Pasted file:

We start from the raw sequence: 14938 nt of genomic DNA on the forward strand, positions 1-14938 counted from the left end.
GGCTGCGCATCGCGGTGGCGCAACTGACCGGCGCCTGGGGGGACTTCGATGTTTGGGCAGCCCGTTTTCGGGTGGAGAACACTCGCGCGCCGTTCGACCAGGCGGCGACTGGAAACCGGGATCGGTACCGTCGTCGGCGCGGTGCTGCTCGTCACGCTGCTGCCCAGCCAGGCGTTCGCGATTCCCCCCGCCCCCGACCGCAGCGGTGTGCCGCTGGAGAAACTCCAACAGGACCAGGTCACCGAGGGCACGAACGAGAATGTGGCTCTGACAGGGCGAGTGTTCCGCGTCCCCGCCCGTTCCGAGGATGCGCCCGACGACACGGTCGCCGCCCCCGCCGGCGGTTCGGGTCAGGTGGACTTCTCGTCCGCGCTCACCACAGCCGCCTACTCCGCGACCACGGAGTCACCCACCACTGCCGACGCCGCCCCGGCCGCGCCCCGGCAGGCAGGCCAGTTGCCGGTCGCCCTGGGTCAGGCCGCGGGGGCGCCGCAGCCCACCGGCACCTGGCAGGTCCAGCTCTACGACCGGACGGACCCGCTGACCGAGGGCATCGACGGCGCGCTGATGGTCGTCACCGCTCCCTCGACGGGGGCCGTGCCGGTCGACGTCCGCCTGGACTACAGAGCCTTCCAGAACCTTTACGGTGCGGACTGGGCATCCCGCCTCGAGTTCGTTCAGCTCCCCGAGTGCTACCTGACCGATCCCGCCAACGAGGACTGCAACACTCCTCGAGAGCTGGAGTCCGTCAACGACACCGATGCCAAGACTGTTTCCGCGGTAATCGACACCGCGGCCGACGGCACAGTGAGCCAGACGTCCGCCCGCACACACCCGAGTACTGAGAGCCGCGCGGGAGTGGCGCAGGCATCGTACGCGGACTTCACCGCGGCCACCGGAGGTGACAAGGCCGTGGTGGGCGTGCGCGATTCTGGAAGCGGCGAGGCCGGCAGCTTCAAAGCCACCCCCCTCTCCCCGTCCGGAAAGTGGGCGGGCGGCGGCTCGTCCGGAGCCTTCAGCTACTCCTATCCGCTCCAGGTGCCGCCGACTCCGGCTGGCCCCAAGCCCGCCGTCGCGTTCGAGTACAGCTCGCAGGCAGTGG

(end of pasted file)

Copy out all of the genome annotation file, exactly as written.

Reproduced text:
We start from the raw sequence: 14938 nt of genomic DNA on the forward strand, positions 1-14938 counted from the left end.
GGCTGCGCATCGCGGTGGCGCAACTGACCGGCGCCTGGGGGGACTTCGATGTTTGGGCAGCCCGTTTTCGGGTGGAGAACACTCGCGCGCCGTTCGACCAGGCGGCGACTGGAAACCGGGATCGGTACCGTCGTCGGCGCGGTGCTGCTCGTCACGCTGCTGCCCAGCCAGGCGTTCGCGATTCCCCCCGCCCCCGACCGCAGCGGTGTGCCGCTGGAGAAACTCCAACAGGACCAGGTCACCGAGGGCACGAACGAGAATGTGGCTCTGACAGGGCGAGTGTTCCGCGTCCCCGCCCGTTCCGAGGATGCGCCCGACGACACGGTCGCCGCCCCCGCCGGCGGTTCGGGTCAGGTGGACTTCTCGTCCGCGCTCACCACAGCCGCCTACTCCGCGACCACGGAGTCACCCACCACTGCCGACGCCGCCCCGGCCGCGCCCCGGCAGGCAGGCCAGTTGCCGGTCGCCCTGGGTCAGGCCGCGGGGGCGCCGCAGCCCACCGGCACCTGGCAGGTCCAGCTCTACGACCGGACGGACCCGCTGACCGAGGGCATCGACGGCGCGCTGATGGTCGTCACCGCTCCCTCGACGGGGGCCGTGCCGGTCGACGTCCGCCTGGACTACAGAGCCTTCCAGAACCTTTACGGTGCGGACTGGGCATCCCGCCTCGAGTTCGTTCAGCTCCCCGAGTGCTACCTGACCGATCCCGCCAACGAGGACTGCAACACTCCTCGAGAGCTGGAGTCCGTCAACGACACCGATGCCAAGACTGTTTCCGCGGTAATCGACACCGCGGCCGACGGCACAGTGAGCCAGACGTCCGCCCGCACACACCCGAGTACTGAGAGCCGCGCGGGAGTGGCGCAGGCATCGTACGCGGACTTCACCGCGGCCACCGGAGGTGACAAGGCCGTGGTGGGCGTGCGCGATTCTGGAAGCGGCGAGGCCGGCAGCTTCAAAGCCACCCCCCTCTCCCCGTCCGGAAAGTGGGCGGGCGGCGGCTCGTCCGGAGCCTTCAGCTACTCCTATCCGCTCCAGGTGCCGCCGACTCCGGCTGGCCCCAAGCCCGCCGTCGCGTTCGAGTACAGCTCGCAGGCAGTGG